What All First-Years Need to Hear at New Student Orientation

Posted on: Nov 12, 2018

Categories: College

For administrators, New Student Orientation can be a checklist item, or it can be the highlight of your year and a life-changing experience for students. Which one of these describes the way you see it?

Sure, New Student Orientation is about orienting new students to the campus, the clubs they can join and how their meal plan works. But it’s about so much more than that: it’s your opportunity to make students feel like they chose the perfect college and to empower them to develop healthy habits and mindsets. And if you do your job well, 500 more people who otherwise would have dropped out could finish their degree.

Having been a New Student Orientation keynote speaker on hundreds of college campuses and talked with thousands of individual college students and their parents, here’s what I’ve found young people actually need to hear in the vulnerable first few days of their college experience:

1. Yes, college is hard. But you’re not here on accident.

Students should be fully aware after orientation that the four-year experience they’re entering into is no cake walk. But they should also be reminded that they were chosen out of a large pool of applicants to have the privilege of attending your school, and they are worthy of sitting in this room and taking on this new challenge.

2. There are people and organizations here to help you.

Balancing homesickness, new friends, challenging classes, hours of homework, an on-campus job, community service, and a leadership position in clubs—not to mention the pressure of figuring out life after college—can leave students feeling exhausted, depressed and anxious. Having been invited back to some universities for over ten consecutive years, I have seen students’ needs and experiences change. Mental health is an increasingly prevalent and very real issue.

Coping mechanisms for this level of stress are a given. It’s up to orientation facilitators to introduce healthy coping mechanisms for dealing with loneliness, failure and fear of the unknown. The most successful people ask for help the soonest, so if I’m on stage, I’m always quick to tell students that it’s a sign of strength to get a tutor or a counselor.

3. You are part of our family.

Most college students don’t drop out or transfer because they can’t make the grade; they leave because they don’t feel like they’re part of the community.

Orientation is the foundation for making students feel like they belong. They need to hear this from the stage and have it reinforced by their small group leaders.

4. Failure is an event, not a person.

Students, especially first-years, are going to make mistakes. They might get their first failing grade, drink more than they intended to or forget to turn in an assignment. None of these things have to define who they are. Don’t shirk these topics at orientation—a surefire way to perpetuate unhealthy habits is to ignore them. The best way to prepare students for success is to teach them to bounce back—no one achieves perfection on the first try.

5. College is an amazing privilege—not an automatic step after high school.

Only about a third of Americans and 7% of the world’s population has a bachelor’s degree. Even though some students may feel like everybody goes to college, it’s an incredible privilege to attend a university.

While of course there is diversity in students’ backgrounds—from first-generation students to those carrying on a family legacy—all need to be reminded that attending university is the best opportunity they will ever have to write a new script for their life.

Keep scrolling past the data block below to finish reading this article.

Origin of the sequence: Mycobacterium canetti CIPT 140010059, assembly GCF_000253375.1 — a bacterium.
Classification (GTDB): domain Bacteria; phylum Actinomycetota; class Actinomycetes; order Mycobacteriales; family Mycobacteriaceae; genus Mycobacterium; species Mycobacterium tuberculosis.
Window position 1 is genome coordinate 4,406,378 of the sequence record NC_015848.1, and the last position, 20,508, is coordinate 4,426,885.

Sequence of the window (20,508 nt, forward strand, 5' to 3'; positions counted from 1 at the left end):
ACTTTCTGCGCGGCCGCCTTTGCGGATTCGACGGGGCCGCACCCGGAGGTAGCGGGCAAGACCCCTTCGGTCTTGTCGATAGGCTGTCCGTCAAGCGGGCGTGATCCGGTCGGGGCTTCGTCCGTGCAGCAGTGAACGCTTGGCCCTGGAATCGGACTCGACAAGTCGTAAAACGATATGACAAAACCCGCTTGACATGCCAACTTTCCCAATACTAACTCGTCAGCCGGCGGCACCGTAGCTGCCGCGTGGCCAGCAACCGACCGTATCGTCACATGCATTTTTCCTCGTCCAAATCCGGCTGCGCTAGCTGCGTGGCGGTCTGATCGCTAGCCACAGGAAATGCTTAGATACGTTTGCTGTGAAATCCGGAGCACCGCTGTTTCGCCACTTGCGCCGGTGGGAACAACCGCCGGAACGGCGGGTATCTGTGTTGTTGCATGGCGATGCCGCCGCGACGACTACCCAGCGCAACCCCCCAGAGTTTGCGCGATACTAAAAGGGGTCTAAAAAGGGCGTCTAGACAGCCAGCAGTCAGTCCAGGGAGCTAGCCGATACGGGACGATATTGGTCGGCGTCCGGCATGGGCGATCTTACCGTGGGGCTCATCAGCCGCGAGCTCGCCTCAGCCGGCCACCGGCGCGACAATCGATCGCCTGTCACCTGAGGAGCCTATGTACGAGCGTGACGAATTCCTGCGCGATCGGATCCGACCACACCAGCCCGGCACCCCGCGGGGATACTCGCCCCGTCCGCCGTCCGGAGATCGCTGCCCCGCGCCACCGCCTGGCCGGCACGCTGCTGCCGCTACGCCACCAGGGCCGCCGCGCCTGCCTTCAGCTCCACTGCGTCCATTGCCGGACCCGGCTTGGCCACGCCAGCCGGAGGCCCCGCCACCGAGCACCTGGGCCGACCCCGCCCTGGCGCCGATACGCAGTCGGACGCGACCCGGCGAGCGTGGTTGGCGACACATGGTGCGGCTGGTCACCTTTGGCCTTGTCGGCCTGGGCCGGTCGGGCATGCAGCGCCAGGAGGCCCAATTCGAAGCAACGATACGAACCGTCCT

6. The only person who gets to decide what your college experience will be is you.

College is also the perfect time to let go of old scripts. If a student’s high school script told them that they were a slacker, a loner, a low-performer, or anything else that holds them back, college is a blank page. I tell students that because most people on this campus don’t know them, they can be anyone they want. Starting today, they have the opportunity to become the person they’ve always wanted to be.

They need to know that being on their own and starting fresh doesn’t have to be intimidating: it’s empowering because they have the power to create their future in these four years.

7. If you do what you’re supposed to do today, you can change the world tomorrow.

Daily quizzes, 12-page essays and group projects can feel meaningless for some students who want to be world-changing doers. As they enter college, incoming first-years need to understand that all of their seemingly trivial homework assignments really are moving them closer to their dream career.

Even though college students may not have the opportunity to change the world while they’re in school, they can still partake in the most important part of making an impact: changing lives.

Speaking of changing lives, New Student Orientation is your opportunity as a leader to completely shape first-year students’ view of what college really is and to set the tone for their success.

So, as you reflect, does your university treat New Student Orientation as a checklist item, or is it the highlight of your year and a life-changing experience for students?

This is an awesome opportunity and a great responsibility—don’t waste it.

Curtis Zimmerman is a nationally-recognized keynote speaker and best-selling author who is a favorite at new student orientations for over 100 universities, including Florida State University, Savannah College of Art and Design, Worcester Polytechnic Institute, Mercyhurst University, Morehead State University and Western Michigan University.

Click here to have Curtis inspire students and parents on your campus.  

Click here for my guide to the 7 Things Parents of New Students Need to Hear.

And click here for my 7 EmpoweringTips for New College Students.